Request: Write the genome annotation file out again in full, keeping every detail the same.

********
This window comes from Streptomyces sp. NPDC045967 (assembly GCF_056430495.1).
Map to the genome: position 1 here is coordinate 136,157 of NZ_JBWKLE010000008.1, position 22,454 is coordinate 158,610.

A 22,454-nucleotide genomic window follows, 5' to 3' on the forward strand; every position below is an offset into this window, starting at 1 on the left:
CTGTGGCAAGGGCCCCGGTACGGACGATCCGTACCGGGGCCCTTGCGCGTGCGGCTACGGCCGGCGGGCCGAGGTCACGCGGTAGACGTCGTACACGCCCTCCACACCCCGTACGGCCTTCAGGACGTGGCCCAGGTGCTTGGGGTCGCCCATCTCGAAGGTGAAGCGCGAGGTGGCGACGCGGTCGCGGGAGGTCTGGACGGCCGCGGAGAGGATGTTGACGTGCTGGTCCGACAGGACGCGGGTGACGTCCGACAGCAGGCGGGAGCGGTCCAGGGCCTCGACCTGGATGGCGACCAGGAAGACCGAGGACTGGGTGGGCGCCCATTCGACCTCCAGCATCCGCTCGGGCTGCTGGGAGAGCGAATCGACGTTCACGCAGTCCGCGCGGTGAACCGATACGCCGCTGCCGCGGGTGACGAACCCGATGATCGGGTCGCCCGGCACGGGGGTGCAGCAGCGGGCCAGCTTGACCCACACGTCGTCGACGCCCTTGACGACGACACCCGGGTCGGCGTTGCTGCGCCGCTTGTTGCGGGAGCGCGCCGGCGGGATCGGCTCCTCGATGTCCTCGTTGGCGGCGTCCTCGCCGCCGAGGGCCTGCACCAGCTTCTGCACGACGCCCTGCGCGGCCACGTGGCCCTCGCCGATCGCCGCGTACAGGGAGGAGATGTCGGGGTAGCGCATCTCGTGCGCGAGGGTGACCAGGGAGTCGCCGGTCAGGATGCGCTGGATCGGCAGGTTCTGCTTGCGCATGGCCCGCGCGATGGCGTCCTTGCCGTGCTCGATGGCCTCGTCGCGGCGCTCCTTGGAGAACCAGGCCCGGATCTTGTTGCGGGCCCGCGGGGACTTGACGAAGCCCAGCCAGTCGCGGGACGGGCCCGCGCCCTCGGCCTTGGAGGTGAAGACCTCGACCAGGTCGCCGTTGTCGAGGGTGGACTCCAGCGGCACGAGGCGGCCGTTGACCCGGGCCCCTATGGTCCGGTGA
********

This window comes from Streptomyces sp. NPDC045967 (assembly GCF_056430495.1).
Map to the genome: position 1 here is coordinate 136,157 of NZ_JBWKLE010000008.1, position 22,454 is coordinate 158,610.

A 22,454-nucleotide genomic window follows, 5' to 3' on the forward strand; every position below is an offset into this window, starting at 1 on the left:
CTGTGGCAAGGGCCCCGGTACGGACGATCCGTACCGGGGCCCTTGCGCGTGCGGCTACGGCCGGCGGGCCGAGGTCACGCGGTAGACGTCGTACACGCCCTCCACACCCCGTACGGCCTTCAGGACGTGGCCCAGGTGCTTGGGGTCGCCCATCTCGAAGGTGAAGCGCGAGGTGGCGACGCGGTCGCGGGAGGTCTGGACGGCCGCGGAGAGGATGTTGACGTGCTGGTCCGACAGGACGCGGGTGACGTCCGACAGCAGGCGGGAGCGGTCCAGGGCCTCGACCTGGATGGCGACCAGGAAGACCGAGGACTGGGTGGGCGCCCATTCGACCTCCAGCATCCGCTCGGGCTGCTGGGAGAGCGAATCGACGTTCACGCAGTCCGCGCGGTGAACCGATACGCCGCTGCCGCGGGTGACGAACCCGATGATCGGGTCGCCCGGCACGGGGGTGCAGCAGCGGGCCAGCTTGACCCACACGTCGTCGACGCCCTTGACGACGACACCCGGGTCGGCGTTGCTGCGCCGCTTGTTGCGGGAGCGCGCCGGCGGGATCGGCTCCTCGATGTCCTCGTTGGCGGCGTCCTCGCCGCCGAGGGCCTGCACCAGCTTCTGCACGACGCCCTGCGCGGCCACGTGGCCCTCGCCGATCGCCGCGTACAGGGAGGAGATGTCGGGGTAGCGCATCTCGTGCGCGAGGGTGACCAGGGAGTCGCCGGTCAGGATGCGCTGGATCGGCAGGTTCTGCTTGCGCATGGCCCGCGCGATGGCGTCCTTGCCGTGCTCGATGGCCTCGTCGCGGCGCTCCTTGGAGAACCAGGCCCGGATCTTGTTGCGGGCCCGCGGGGACTTGACGAAGCCCAGCCAGTCGCGGGACGGGCCCGCGCCCTCGGCCTTGGAGGTGAAGACCTCGACCAGGTCGCCGTTGTCGAGGGTGGACTCCAGCGGCACGAGGCGGCCGTTGACCCGGGCCCCTATGGTCCGGTGA